Perhaps the time has finally come for a fresh approach in resolving the ongoing financial crisis. Instead of spending any more time trying to run away from the problems, perhaps we may be better served by turning around and facing the crisis head on. If this is indeed the case, the question is exactly what alternative path to follow. Fortunately, history provides us with selected examples, some of which may seem highly unlikely at first glance.
The events of this weekend highlight the sheer ridiculousness of our current circumstance. We are now five years removed from the beginning of the financial crisis and over three years on from its supposed resolution, yet the global economy and its investment markets are waiting with bated breath for election results in - wait for it - Greece. Yes, as we all well know, the supposed fate of the European Union and the global economy rests in the hands of a country that constitutes roughly 0.44% of worldwide GDP and counts tourism and agriculture among its leading industries. The fact alone highlights that we are scarcely in better shape than we were several years ago when risks such as these can potentially paralyze the global economy.
The policy approach since the early days of the financial crisis has been resolute.
The first, don't let any major financial institution fail, no matter what the costs. Better yet, don't even allow these institutions to incur losses in any meaningful way for fear of even possibly sparking disorderly asset sales.
The second tactic, provide as much monetary stimulus as needed at all times. And the moment financial markets show any signs of momentary stress, apply even more.
The third has been to provide as much fiscal support as possible. And once the markets will no longer tolerate any additional government spending from a particular sovereign, look to other more healthy nations to step in and foot the bill. And when absolutely needed, have the unhealthy nations paying up to help out other ailing countries, or maybe even turning the money right back to themselves.
The fourth has been to increase government regulations to prevent such a calamity from happening again. But we're several years on from the depths of the crisis and many are still uncertain about exactly what the rules are and how they might change going forward.
And lastly, threaten strongly with words of consequence for bad actors not taking the necessary steps to help resolve the crisis, but never follow through with action on these threats for fear of making matters even worse for everyone.
In summary, the response to the financial crisis since the beginning has been to throw money at the problem and then simply run away with the hope that it will somehow resolve itself along the way. Such strategies are how we end up holding our breath over an election in Greece so many years later.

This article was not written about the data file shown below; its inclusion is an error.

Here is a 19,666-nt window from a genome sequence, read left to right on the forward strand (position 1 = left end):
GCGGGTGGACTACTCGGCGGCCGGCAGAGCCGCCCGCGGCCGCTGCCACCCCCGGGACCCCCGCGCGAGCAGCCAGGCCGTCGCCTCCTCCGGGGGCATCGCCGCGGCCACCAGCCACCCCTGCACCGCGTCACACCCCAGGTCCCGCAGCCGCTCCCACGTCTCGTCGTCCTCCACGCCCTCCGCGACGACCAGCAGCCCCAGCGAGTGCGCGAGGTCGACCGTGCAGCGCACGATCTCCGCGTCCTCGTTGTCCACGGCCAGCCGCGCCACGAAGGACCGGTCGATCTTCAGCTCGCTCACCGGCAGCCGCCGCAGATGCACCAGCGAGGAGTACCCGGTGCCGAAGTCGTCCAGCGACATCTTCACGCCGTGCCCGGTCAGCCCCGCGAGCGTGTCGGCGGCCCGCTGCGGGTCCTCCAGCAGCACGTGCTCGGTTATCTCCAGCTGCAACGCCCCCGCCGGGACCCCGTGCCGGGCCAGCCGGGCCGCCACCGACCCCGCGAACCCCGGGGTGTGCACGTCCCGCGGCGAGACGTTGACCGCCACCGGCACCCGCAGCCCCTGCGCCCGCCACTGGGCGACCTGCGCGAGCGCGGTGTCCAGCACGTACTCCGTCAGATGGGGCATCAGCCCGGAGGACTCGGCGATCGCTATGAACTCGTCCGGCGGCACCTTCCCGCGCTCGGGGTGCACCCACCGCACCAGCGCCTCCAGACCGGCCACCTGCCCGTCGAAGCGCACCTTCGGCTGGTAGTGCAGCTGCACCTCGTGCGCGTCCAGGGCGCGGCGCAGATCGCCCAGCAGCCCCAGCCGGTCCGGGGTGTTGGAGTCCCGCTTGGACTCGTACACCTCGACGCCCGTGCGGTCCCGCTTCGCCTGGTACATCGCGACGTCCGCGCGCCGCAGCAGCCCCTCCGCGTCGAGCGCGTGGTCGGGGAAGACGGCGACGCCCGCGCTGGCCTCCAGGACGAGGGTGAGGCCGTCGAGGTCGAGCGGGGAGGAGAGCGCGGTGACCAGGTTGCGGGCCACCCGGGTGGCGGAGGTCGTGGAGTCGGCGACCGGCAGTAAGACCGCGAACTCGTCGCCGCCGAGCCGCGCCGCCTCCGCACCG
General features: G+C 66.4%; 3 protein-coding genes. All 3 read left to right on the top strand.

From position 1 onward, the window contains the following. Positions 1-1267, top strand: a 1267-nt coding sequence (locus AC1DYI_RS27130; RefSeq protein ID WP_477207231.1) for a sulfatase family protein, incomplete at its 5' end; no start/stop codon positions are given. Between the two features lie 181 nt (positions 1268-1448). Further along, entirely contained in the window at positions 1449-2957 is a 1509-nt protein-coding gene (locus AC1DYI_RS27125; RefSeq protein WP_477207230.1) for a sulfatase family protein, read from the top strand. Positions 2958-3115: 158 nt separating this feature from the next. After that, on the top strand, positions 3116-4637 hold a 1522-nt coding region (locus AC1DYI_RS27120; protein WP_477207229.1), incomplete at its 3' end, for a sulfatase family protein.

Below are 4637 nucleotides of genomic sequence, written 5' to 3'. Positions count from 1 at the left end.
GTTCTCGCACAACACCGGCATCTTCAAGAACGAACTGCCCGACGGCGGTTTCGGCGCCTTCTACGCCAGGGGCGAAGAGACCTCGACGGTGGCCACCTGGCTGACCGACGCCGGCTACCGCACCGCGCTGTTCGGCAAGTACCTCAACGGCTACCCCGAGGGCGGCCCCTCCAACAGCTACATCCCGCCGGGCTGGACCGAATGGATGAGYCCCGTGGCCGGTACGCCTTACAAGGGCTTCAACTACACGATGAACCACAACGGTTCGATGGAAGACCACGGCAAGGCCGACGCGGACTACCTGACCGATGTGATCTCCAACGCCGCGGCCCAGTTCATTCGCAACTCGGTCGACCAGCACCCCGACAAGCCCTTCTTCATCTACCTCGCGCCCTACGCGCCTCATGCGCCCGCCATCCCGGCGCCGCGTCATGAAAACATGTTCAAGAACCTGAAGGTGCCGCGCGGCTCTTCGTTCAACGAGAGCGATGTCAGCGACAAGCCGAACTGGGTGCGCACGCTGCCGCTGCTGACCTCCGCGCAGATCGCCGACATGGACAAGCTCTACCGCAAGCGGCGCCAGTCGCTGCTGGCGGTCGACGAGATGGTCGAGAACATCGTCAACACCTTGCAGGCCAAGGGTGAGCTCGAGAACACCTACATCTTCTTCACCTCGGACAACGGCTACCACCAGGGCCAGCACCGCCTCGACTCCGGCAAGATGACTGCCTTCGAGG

With all of this in mind, one is left to wonder the following. Is there a better way to resolve the current problem than the approach we're currently pursuing?
Looking back over the last century, we've seen the end of three major secular bear phases for the economy and its investment markets. Yet the policy prescription that is doggedly followed in response to today's crisis is a derivative of the approach applied during the Great Depression in the 1930s. And it is still highly debatable today whether this underlying strategy was even what brought an end to the period of prolonged weakness at that time or if it wasn't instead the result of World War II. Thus, policy makers are applying what was potentially a flawed past solution to try to resolve the current crisis.
This raises some important questions. What of the other two secular bear market scenarios? What took place in the early 1920s that helped spark the end of that prolonged decline and brought on the dawn of the "roaring twenties"? What actions did policy makers take in the early 1980s to help herald in the start of the longest economic expansion in U.S. history? And what conclusions if any can be drawn from these scenarios that might finally bring us to a resolution to the current secular bear phase?
One distinctively key characteristic is true in both of the other scenarios introduced above. In both cases, policy makers turned directly into the fire and took the problems head on. They did not run away. Instead, they took their medicine. And by doing so, they allowed the economy to cleanse itself more quickly and efficiently without taking on even more excesses. And in the process, they set the stage for a new phase of sustained economic expansion.